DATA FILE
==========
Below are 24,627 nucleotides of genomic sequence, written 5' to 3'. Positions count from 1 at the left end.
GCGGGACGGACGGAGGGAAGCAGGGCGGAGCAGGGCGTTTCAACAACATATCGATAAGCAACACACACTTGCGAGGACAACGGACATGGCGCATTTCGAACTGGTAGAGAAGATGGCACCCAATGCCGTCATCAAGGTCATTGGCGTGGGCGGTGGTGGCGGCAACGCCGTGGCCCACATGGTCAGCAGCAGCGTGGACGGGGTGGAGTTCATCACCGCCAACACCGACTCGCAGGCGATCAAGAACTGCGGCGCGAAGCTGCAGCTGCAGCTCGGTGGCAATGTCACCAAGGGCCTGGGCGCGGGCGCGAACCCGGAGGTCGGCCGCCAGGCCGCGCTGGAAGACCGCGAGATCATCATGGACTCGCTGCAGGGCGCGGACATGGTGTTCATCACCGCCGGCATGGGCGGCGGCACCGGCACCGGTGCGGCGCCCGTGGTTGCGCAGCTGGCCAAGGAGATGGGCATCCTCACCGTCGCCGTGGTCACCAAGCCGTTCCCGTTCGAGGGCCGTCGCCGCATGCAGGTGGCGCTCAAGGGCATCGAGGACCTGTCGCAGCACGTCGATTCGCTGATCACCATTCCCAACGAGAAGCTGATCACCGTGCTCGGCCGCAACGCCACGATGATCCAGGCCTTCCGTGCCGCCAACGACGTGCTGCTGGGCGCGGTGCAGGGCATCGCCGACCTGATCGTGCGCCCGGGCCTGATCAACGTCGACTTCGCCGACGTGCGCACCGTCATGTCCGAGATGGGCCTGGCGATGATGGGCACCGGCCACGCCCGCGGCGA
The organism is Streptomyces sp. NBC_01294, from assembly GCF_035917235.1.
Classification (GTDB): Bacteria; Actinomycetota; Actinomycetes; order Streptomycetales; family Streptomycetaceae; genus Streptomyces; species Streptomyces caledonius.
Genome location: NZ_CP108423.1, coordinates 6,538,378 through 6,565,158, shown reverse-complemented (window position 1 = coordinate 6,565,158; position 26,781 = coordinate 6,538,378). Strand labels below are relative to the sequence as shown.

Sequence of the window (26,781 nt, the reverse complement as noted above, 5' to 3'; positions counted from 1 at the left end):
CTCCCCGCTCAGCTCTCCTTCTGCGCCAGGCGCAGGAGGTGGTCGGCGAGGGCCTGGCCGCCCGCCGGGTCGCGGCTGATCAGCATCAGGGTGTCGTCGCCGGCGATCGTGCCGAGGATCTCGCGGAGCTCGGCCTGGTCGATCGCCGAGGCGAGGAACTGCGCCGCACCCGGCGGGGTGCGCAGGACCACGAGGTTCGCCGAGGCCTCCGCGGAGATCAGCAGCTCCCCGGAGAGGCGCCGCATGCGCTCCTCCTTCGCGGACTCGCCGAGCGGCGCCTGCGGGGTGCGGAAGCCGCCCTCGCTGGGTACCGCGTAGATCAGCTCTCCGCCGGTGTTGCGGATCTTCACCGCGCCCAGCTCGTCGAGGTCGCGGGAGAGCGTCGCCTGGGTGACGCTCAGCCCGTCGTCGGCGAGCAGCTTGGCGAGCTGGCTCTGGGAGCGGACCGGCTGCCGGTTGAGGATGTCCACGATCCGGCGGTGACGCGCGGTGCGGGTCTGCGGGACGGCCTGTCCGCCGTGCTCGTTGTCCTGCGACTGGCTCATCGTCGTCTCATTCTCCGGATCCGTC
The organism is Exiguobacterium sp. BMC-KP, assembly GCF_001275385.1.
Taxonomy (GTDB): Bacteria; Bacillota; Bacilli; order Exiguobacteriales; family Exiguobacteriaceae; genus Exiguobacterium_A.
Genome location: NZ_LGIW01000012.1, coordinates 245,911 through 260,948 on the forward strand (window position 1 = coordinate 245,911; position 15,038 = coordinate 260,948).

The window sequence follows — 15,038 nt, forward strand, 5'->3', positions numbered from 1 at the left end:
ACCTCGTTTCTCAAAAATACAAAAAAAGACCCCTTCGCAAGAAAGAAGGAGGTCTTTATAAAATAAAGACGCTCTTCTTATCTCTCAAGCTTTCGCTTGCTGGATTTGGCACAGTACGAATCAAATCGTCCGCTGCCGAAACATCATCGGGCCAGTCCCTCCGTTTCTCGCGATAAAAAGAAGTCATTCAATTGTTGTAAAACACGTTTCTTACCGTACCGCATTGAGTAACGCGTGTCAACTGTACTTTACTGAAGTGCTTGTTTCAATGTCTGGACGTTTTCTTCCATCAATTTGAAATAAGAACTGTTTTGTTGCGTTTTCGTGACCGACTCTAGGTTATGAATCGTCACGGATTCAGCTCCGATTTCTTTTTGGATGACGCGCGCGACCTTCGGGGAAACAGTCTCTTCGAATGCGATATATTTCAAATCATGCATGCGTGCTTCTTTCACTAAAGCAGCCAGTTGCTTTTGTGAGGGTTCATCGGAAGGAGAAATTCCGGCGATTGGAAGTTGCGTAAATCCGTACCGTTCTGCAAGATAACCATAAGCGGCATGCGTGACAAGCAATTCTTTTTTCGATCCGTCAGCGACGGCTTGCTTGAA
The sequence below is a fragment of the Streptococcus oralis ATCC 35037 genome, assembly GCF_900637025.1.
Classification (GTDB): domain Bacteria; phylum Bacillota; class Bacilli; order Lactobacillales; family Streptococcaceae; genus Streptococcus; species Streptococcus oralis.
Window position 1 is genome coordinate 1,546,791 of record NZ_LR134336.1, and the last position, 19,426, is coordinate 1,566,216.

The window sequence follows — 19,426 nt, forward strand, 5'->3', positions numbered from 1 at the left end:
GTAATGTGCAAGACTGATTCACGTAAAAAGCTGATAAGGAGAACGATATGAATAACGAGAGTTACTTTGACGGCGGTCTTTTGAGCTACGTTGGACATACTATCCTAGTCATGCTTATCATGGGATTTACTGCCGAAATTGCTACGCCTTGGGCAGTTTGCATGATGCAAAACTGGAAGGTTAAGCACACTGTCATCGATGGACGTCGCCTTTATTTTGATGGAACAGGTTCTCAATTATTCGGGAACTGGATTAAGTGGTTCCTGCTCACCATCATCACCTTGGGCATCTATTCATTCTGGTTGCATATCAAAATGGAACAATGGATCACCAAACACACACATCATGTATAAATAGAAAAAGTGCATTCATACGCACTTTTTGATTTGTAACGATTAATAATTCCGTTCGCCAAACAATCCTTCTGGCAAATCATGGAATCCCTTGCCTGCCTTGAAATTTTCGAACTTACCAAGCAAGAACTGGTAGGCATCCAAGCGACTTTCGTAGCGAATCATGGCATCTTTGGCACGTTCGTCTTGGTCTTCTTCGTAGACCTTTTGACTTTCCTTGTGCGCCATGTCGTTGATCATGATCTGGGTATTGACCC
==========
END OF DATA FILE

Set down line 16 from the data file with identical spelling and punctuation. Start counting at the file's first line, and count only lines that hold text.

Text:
The window sequence follows — 19,426 nt, forward strand, 5'->3', positions numbered from 1 at the left end: